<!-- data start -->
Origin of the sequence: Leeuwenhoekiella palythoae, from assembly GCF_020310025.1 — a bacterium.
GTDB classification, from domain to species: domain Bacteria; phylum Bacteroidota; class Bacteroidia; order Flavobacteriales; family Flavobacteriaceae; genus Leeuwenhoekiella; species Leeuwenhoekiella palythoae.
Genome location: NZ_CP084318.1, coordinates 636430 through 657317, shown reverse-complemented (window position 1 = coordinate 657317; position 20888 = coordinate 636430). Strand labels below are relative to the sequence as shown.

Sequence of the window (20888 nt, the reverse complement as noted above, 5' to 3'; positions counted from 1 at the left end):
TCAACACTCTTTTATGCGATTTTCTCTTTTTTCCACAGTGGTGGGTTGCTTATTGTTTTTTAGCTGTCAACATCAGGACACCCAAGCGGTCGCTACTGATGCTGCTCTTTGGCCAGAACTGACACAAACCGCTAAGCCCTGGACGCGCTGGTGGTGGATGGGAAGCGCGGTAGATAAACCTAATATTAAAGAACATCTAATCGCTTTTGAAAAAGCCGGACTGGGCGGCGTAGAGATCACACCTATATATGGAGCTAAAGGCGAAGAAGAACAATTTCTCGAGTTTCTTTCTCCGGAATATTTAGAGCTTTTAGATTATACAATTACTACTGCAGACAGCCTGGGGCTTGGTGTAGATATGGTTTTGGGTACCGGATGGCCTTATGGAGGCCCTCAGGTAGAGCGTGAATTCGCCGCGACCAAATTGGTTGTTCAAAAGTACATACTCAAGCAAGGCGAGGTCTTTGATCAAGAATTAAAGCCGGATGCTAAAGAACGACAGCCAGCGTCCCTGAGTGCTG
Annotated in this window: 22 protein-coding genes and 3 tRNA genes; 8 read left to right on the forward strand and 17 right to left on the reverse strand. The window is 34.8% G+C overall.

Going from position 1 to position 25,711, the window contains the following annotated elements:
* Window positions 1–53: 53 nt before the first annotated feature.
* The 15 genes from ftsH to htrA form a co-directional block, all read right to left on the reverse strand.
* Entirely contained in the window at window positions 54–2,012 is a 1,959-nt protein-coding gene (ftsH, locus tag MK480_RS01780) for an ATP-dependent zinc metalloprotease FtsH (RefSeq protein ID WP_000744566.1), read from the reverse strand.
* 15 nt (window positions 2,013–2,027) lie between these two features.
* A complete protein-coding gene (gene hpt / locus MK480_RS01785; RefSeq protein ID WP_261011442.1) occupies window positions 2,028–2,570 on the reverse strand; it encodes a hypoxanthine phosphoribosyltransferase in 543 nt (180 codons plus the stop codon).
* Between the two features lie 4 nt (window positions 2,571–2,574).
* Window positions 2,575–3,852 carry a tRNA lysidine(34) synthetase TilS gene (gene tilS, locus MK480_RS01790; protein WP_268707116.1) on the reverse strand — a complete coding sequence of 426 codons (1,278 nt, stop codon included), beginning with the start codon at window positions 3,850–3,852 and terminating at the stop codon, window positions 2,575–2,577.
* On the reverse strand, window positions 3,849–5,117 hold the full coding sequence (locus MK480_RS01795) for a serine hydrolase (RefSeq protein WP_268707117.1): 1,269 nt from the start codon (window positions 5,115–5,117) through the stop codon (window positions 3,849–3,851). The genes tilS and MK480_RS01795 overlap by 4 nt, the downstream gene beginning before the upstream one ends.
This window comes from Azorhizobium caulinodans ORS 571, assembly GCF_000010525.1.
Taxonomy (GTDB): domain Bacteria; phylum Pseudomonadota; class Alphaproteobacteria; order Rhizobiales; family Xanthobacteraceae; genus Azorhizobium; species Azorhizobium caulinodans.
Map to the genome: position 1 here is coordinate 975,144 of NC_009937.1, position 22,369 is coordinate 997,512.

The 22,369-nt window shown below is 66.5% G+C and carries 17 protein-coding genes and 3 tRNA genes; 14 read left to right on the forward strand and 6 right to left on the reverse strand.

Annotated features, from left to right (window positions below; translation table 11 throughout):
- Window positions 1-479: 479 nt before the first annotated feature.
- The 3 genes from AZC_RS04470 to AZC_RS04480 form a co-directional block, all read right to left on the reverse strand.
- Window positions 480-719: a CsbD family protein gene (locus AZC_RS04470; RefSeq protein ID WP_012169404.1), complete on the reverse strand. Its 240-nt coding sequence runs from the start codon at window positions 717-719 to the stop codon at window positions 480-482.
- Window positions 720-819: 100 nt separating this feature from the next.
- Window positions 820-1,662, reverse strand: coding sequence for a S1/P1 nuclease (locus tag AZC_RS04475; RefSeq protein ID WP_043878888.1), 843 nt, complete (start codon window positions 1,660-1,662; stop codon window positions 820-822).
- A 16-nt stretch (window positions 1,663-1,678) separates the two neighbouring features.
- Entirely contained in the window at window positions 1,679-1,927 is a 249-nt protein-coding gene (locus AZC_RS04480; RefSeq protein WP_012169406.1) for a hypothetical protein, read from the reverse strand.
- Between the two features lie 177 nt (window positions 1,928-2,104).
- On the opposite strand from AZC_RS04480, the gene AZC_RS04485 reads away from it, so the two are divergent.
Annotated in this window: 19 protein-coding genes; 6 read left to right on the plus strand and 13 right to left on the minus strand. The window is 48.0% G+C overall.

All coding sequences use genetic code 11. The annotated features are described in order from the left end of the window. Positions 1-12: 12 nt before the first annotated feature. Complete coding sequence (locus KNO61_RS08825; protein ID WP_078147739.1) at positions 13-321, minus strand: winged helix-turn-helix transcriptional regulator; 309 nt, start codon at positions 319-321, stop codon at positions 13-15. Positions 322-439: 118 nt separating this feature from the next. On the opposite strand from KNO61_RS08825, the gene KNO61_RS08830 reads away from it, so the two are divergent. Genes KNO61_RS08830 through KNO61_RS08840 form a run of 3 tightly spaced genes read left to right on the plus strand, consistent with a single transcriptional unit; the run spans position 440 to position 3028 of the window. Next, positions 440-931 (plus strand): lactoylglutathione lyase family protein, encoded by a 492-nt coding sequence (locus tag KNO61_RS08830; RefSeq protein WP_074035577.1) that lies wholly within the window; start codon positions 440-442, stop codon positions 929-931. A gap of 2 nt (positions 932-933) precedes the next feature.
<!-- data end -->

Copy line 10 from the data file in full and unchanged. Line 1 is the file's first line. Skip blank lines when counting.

* Entirely contained in the window at window positions 54–2,012 is a 1,959-nt protein-coding gene (ftsH, locus tag MK480_RS01780) for an ATP-dependent zinc metalloprotease FtsH (RefSeq protein ID WP_000744566.1), read from the reverse strand.